Answers to 6 common questions about Covid-19 vaccines

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COVID-19 vaccines are authorized by the U.S. Food and Drug Administration (FDA) for widespread use for those who are eligible. But while vaccines are now more accessible, vaccination rates are slowing across the country.

Those still uncertain about whether the COVID-19 vaccine is right for them can look to trusted health experts within their communities like pharmacists to address key questions or concerns about getting the vaccine, the vaccination process, and common or expected side effects. Dr. Kevin Ban, Walgreens chief medical officer, addresses six common questions about getting the vaccine.

  1. What are the benefits of getting a COVID-19 vaccine?

Getting a COVID-19 vaccine has many benefits, including reducing the chances of severe illness if you do get sick with COVID-19 and allowing you to get back to pre-pandemic activities, like gathering indoors without a mask. Additionally, getting the vaccine can help prevent you from getting and spreading the virus that causes COVID-19 to those around you.

COVID-19 can have serious, life-threatening complications that may lead to hospitalization, intensive care or even death. There is no way to know how contracting COVID-19 might affect you, or anyone else, so it’s important to get the vaccine to protect yourself and those around you. With COVID-19 vaccine rollout, infections have declined significantly, according to the CDC, but more people need to get vaccinated to continue to reduce community spread and protect from variants that have proven to be more transmissible. The benefits of the vaccine outweigh the risks associated with getting COVID-19, Ban said.

  1. COVID-19 vaccines were developed quickly, how do I know they’re safe?

Vaccines were evaluated in clinical trials with tens of thousands of participants, meeting the FDA’s rigorous scientific standards for safety, efficacy and manufacturing quality needed to support emergency use authorization.

In addition, the safe and speedy roll-out of the COVID-19 vaccines is backed up by decades of research from a variety of prestigious medical and research institutions on this type of vaccine. Millions of people in the U.S. have received COVID-19 vaccines and these vaccines have undergone the most intensive safety monitoring in U.S. history, the CDC said. Experts are regularly reviewing and monitoring adverse events to assess whether there is a true safety concern.

Vaccines have played a vital role in protecting the health and safety of communities throughout history.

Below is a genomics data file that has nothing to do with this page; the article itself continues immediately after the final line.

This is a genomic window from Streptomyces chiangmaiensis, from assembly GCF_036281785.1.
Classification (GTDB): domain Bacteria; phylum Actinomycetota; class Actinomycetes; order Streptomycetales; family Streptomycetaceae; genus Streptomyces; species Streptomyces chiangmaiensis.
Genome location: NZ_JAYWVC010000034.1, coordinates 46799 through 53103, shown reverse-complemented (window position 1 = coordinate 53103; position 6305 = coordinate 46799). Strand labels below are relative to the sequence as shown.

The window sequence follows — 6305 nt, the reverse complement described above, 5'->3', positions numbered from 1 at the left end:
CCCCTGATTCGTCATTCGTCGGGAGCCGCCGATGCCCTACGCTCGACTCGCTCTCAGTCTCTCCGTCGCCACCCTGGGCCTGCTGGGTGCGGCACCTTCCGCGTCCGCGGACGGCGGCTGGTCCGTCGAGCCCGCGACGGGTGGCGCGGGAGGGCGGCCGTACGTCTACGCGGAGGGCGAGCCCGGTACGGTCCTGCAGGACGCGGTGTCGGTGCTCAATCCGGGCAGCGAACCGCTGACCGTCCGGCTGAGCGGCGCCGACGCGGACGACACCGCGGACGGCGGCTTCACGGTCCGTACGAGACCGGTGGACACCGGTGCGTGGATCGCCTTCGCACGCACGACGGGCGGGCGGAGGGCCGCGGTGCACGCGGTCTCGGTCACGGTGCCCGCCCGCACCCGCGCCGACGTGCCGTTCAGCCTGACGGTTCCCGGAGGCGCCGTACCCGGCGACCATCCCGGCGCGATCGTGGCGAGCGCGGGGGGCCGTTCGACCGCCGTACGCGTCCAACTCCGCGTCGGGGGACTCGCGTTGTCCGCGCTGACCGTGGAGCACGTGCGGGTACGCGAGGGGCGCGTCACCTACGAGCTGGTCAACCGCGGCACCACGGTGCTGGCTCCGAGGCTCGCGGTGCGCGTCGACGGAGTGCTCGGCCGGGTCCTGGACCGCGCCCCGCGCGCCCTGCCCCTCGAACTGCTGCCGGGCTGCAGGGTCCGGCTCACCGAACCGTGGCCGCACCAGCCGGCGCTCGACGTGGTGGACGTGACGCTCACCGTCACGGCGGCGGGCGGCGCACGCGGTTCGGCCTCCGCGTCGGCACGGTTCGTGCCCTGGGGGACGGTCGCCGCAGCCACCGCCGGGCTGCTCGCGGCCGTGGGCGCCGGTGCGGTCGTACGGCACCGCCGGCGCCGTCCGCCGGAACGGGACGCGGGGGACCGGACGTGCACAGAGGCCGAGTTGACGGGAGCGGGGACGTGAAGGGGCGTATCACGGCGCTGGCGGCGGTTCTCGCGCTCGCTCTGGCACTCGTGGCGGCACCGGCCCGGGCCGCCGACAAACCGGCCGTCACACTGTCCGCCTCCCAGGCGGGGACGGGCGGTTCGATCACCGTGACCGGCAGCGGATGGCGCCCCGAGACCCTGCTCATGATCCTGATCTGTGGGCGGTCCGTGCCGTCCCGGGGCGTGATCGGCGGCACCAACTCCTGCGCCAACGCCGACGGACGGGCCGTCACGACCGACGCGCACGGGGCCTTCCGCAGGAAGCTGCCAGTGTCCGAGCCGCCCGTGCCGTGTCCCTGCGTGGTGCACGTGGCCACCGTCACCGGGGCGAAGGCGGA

1. Are there any long-term side effects caused by the vaccine?

Some people will experience no side effects at all, while others may experience common short-term symptoms, like pain at the injection site or tiredness. These are normal signs that your body is building protection against COVID-19 and should go away in just a few days. Talk to your doctor or pharmacist about taking over-the-counter medicine like ibuprofen to relieve any arm soreness or aches you may feel after getting vaccinated.

Serious side effects are extremely rare following any vaccination, including COVID-19 vaccination. The FDA required each of the authorized COVID-19 vaccines to be studied for at least two months after the final dose even though anticipated effects occurred weeks before that. Hundreds of millions of people have received COVID-19 vaccines, and no long-term side effects have been detected, according to the CDC. Pharmacists are trained to respond and manage any instances of allergic reactions in the rare case they occur, as well as report to the CDC.

  1. Do I really need more than one dose of the Pfizer or Moderna COVID-19 vaccines?

If you receive a Pfizer or Moderna vaccine, it’s vital that you receive both doses to get the maximum protection they provide, Ban said. Although the first dose provides some level of protection, the exact length of time you are protected is unknown. Getting the second dose sends a powerful response to your immune system to boost your antibodies, making them more effective against COVID-19.

If you’ve waited longer than the recommended time between doses, it’s better to get the second dose late than not at all. Get the second shot as soon as possible if you missed the recommended window.

  1. If I’m young and healthy, why do I need a vaccine?

Although COVID-19 symptoms can vary from person to person, people can get very sick and have complications, long-lasting symptoms or die from contracting the virus. COVID-19 can also be transmitted to others if you’re infected, even if you don’t have any symptoms. Further, the Delta variant, deemed by the CDC a “variant of concern” for being more transmissible, continues to spread, accounting for more than 10% of COVID-19 cases in the U.S.

Until more people are vaccinated against COVID-19, the virus will continue to mutate. The vaccine is meant to protect not only you, but also those around you, like family members and friends who may have weakened immune systems.

  1. Where do I go to get a vaccine?

You can conveniently and safely get the COVID-19 vaccine at numerous locations including your primary care provider, off-site vaccination clinics or at your local pharmacy. Not only do they have pharmacists to help answer any questions you may have, but they are now offering same day and walk-in appointments. For more information, visit Walgreens.com/ScheduleVaccine or call 1-800-WALGREENS.

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